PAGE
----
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Ten tough questions to provoke hard thinking

"Data and the need for better data is now in the limelight. Never before has the Treasury been demanding so much information from us. Not since the social dimensions of the adjustment programme has there been so much interest in the need for timely poverty data and good quality analysis." [Director, National Bureau of Statistics]

How much time and money should we spend on gathering information?

"The churches ecumenically are trying to work with the government on how to tackle corruption, including workshops on how to promote transparency. This is important so that the people and the donors can see that aid and debt relief are reaching the poor." [Archibishop Donald Mtetemela]

How else might issues of corruption which affect poor people be addressed?

"A major evaluation of the World Bank's work in Africa (commissioned by Norway) concluded that the design and implementation of the liberalisation packages (in Malawi, Zambia and Zimbabawe) have at best had a limited impact on current poverty and at worst contributed to an increase in poverty." [TGNP]

What assurance do we have that the recommendations for Tanzania will have a more positive impact?

"Raising taxes is seldom popular and some kinds of tax are harder on poor people than on rich people."

Should the Government gather more taxes from people to ensure poverty reduction?

"The IMF and World Bank have not yet met their commitments to assess the impact of proposed reforms in their programmes before undertaking them. Due to this lack of information on impacts, in most countries, there is still no discussion of realistic policy choices and trade offs." [OXFAM]

Does the Tanzania PRSP make the best choice of priority sectors and of items within them?

"A dual system of education and health has emerged in Tanzania. The rich and their children use high cost private schools and medical facilities leaving the poor to use the under-financed public social service system." [TGNP]

How is the PRSP to address this problem of dual systems? 

"Crop prices are falling, farm input prices are rising, and many vital inputs are often not delivered at all, or not on time. The food security of the nation is now at risk as a result of liberalisation and its negative impact on food producers. The impact is worse for smallholder farmers, especially those in the south and west of the country that used to be the breadbasket of Tanzania. In addition, pastoralist livestock-keepers have been completely neglected by these policies." [TGNP]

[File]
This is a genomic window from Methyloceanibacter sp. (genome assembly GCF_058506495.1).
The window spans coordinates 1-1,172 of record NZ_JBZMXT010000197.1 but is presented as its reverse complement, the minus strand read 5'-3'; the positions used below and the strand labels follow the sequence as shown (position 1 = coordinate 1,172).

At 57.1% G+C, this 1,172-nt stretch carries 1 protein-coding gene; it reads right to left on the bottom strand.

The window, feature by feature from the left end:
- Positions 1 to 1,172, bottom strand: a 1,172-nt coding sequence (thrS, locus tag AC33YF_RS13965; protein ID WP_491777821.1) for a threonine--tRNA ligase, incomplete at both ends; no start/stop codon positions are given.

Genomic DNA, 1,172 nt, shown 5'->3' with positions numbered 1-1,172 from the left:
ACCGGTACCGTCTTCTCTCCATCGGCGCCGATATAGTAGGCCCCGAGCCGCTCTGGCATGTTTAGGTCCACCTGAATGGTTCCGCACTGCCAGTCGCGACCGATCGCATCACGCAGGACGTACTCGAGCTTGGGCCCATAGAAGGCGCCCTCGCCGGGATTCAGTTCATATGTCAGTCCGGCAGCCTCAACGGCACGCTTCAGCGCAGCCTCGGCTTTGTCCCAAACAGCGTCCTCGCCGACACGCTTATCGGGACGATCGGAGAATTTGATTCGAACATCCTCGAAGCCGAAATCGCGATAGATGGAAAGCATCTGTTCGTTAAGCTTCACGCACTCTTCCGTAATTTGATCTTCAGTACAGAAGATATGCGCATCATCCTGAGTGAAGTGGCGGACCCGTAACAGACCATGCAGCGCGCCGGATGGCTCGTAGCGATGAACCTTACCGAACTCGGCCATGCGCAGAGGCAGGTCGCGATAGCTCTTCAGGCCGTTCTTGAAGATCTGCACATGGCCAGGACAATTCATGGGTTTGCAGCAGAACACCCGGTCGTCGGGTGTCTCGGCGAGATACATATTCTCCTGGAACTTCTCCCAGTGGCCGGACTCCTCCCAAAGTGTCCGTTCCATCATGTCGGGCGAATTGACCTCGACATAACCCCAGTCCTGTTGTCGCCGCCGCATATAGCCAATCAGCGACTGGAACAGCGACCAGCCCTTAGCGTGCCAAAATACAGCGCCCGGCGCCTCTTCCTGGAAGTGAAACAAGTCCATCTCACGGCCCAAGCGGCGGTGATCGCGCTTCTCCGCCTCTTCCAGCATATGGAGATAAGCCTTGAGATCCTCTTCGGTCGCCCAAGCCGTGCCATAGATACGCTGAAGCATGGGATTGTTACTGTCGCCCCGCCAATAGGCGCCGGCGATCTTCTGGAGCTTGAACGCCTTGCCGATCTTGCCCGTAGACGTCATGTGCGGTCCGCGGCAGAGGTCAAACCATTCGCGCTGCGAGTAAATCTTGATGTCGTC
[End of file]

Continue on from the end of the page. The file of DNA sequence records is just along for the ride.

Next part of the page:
Does the PRSP as it presently stands tackle this food security problem? 

"The financial implications indicated in the PRSP shows that there is a financing gap. Financial requirements and proposed allocation of other charges and development expenditures for six priority sectors (education, health, water, judiciary, agriculture and roads) show that they will only be covered by 54% in 1999/2000, 69% in 2000/2001, 75% in 2001/2002 and 86% in 2002/2003. Therefore there is no 100% financial coverage for PRSP for the next three years." [TASOET]

How is this financial gap to be covered? 

"Discussion by parliament of the PRSP draft took place in a 2 hour session. Given the potential significance of the Paper in reworking targets and actions set out in the approved NPES, it is questionable whether this was sufficient to achieve the necessary political consensus on the way forward." [Evans, Nglawea & Semboja, Nov 2000]

What should we do about building the political consensus?

"An aspect of ownership of the PRSP which needs to come out very clearly is the activities or areas showing the role of the communities in the PRSP." [TASOET]

How can we link what the Government can do to what the people can do as this is very important in fostering the ownership concept?


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